The A2 leaves the main route (which bypasses Medway by either the Northern Relief Road — The A289 or the M2) at the Three Crutches junction. The road descends through Strood towards the river. During the descent, the road to Gravesend, the A226 joins. In Strood the High Street is bypassed by the one-way system to the north and south encircling the High Street. The A2 crosses the Medway via two bridges in a dual carriageway (see Rochester Bridge). One bridge is Victorian and in the position of the original Roman bridge. The second bridge is more recent and build upon the piers of the original LCDR main line railway bridge (the Chatham Main Line uses the SER's branch line's bridge). In Rochester the High street is bypassed to the north by the dualled Corporation Street. The A2 then crosses the high street, climbs Star Hill and follows New road by Fort Pitt / Jackson's Field to bypass Chatham to the south (by the Station, via a flyover known as New Cut). As it approaches Luton it is a dual carriageway for a short stretch, where a major junction lies with the railway (Chatham Main line) passes overhead — this is known as Luton Arches. It then climbs Chatham Hill (to Gillingham) now has a separate bus lane. The A2 / Watling street traditionally bypasses central Gillingham which lies to the North. From the main road to Gillingham (Canterbury Street), the A2 is dual carriageway. Here the Northern Relief Road (A289) rejoins at the Will Adams roundabout. This is swiftly followed by the Bowater roundabout where the A278 Hoath Way leads to the M2 to the South, this is so named and distinctive because of the former paper mill Bowaters at this location that left a giant water tower. A large Tesco supermarket currently inhabits the site. As the road progresses into Rainham it becomes single carriageway again.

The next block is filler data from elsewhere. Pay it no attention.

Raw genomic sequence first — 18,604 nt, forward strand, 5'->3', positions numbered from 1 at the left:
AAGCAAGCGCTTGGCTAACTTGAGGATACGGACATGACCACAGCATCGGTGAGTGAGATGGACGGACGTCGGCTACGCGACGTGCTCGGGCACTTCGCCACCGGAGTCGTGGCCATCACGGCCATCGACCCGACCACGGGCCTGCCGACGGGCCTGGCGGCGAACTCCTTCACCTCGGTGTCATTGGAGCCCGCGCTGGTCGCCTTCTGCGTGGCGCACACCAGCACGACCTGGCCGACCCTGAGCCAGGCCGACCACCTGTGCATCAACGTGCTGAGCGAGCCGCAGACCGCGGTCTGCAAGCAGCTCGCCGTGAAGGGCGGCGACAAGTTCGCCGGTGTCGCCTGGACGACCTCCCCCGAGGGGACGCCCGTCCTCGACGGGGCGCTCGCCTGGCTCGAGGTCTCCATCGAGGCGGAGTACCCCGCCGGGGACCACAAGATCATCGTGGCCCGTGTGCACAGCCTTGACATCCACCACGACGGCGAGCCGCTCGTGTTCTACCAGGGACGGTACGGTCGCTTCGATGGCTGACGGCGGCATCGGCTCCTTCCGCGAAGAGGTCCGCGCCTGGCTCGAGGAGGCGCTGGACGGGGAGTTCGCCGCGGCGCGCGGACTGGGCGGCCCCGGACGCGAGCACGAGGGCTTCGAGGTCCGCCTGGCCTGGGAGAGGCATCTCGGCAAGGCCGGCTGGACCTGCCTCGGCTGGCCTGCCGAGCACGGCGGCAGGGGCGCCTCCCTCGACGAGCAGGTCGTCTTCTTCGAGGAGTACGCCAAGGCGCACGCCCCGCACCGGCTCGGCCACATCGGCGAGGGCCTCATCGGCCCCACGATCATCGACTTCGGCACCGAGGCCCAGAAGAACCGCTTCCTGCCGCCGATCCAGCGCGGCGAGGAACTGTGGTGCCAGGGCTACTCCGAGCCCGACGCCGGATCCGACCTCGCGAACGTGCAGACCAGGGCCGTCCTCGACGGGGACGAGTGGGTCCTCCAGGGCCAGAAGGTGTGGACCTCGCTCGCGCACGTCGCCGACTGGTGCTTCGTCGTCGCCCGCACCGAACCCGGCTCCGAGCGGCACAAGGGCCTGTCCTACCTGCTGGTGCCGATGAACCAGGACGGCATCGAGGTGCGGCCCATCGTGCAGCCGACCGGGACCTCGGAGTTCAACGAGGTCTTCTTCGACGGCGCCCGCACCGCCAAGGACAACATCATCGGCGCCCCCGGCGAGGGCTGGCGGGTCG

The A228 runs along the west bank of the Medway, through Strood. Intersecting the M2 at its second junction, crossing the A2 through the centre of Strood and meeting (and encompassing for a short stretch) the Northern Relief Road (A289). The road then carries on to the Isle of Grain. Throughout its passage through Strood it is single carriageway, but the stretches to the North are dualled partially toward Grain. The road to Grain was an accident black spot, this and increased traffic from the major port of Thamesport which is located to the north-west along the Medway Estuary prompted the construction of a new dual carriageway. The A228 Main Road to Ropers Lane project was provisionally approved by the government in December 2001. Design work started in March 2000 and in February 2004, contractors got under way with moving services such as water, gas and fuel pipes. This work was vital, as the pipes actually supply the Hoo Peninsula and the power station at Grain. The largest water main that was moved was 24 inches (610 mm) in diameter and the largest gas main 36 inches (914 mm). The road cost £19 million and is approximately 2.5 miles (4 km) long.
The A229 starts from the A2 at the junction at the top of Star Hill alongside Jackson's Field / Fort Pitt, it follows City Way to the South where at Fort Horstead / Rochester Airport / Mid Kent College it meets the branch from Chatham (the A230 which starts at Chatham Station / New Cut). From here it continues south, becoming dual carriageway and meeting the M2 at its third junction, which also provides access with Walderslade. This road then proceeds down Blue Bell Hill (from the summit of the North Downs) to the county town of Maidstone and the M20.
The A278 Hoath Way links the A2 at Gillingham to its southern suburbs (Hempstead, Wigmore and Parkwood) to the M2's fourth junction. It is dual carriageway throughout.